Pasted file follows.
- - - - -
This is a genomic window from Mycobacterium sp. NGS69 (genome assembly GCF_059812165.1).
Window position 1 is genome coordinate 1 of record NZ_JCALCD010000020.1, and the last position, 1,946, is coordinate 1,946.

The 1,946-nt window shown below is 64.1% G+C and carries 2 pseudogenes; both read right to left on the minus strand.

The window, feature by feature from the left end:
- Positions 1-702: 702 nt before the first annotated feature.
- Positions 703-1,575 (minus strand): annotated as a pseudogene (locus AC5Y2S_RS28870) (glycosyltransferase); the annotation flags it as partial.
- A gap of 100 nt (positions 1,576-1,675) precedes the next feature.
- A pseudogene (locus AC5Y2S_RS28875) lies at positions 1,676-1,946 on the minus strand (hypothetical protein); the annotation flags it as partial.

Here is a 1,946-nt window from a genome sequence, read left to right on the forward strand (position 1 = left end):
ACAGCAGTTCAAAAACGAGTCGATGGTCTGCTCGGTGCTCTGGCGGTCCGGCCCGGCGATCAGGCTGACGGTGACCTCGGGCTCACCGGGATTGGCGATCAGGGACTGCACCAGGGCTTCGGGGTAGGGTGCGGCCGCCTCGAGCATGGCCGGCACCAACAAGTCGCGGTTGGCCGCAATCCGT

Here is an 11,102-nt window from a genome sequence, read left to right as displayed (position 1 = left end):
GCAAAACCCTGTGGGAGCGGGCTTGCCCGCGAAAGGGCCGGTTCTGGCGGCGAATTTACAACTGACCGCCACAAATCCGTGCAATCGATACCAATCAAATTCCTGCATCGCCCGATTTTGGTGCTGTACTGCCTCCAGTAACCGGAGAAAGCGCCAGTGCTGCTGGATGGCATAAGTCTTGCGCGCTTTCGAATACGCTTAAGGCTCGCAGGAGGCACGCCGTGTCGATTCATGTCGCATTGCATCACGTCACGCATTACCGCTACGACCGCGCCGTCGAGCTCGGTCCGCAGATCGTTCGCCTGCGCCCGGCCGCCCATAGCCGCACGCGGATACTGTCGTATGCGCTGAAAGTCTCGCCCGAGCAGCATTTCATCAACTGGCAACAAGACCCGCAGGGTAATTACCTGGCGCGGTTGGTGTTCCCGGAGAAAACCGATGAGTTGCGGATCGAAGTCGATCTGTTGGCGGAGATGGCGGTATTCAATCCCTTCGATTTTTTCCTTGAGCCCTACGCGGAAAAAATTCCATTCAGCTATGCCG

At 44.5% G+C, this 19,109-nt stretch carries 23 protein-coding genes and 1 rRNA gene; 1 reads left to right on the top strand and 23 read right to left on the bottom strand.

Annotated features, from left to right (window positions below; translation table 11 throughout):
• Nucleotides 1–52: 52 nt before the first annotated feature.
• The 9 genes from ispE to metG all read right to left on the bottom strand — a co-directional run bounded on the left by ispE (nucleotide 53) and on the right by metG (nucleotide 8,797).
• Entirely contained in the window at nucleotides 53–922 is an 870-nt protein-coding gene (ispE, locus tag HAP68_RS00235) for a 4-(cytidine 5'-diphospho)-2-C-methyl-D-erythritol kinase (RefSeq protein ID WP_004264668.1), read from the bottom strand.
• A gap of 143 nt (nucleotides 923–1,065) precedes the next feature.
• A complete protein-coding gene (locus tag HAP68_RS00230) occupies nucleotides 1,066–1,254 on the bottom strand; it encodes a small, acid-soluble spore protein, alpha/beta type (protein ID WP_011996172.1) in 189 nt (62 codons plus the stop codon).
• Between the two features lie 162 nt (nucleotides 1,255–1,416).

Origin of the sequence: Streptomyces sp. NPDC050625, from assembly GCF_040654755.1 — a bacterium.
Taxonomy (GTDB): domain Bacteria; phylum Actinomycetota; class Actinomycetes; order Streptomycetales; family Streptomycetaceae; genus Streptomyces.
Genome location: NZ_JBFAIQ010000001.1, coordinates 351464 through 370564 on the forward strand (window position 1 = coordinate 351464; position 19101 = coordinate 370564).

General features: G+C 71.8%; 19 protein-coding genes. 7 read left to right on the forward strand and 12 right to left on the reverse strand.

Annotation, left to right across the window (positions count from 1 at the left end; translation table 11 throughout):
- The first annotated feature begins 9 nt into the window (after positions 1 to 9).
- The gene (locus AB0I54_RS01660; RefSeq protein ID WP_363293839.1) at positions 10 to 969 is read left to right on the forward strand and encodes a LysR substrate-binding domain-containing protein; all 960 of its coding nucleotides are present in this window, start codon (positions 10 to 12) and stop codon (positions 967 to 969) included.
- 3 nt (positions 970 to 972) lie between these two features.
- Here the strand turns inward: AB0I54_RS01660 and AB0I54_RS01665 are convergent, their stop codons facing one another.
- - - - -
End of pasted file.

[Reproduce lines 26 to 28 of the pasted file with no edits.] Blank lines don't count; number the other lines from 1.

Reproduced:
- The first annotated feature begins 9 nt into the window (after positions 1 to 9).
- The gene (locus AB0I54_RS01660; RefSeq protein ID WP_363293839.1) at positions 10 to 969 is read left to right on the forward strand and encodes a LysR substrate-binding domain-containing protein; all 960 of its coding nucleotides are present in this window, start codon (positions 10 to 12) and stop codon (positions 967 to 969) included.
- 3 nt (positions 970 to 972) lie between these two features.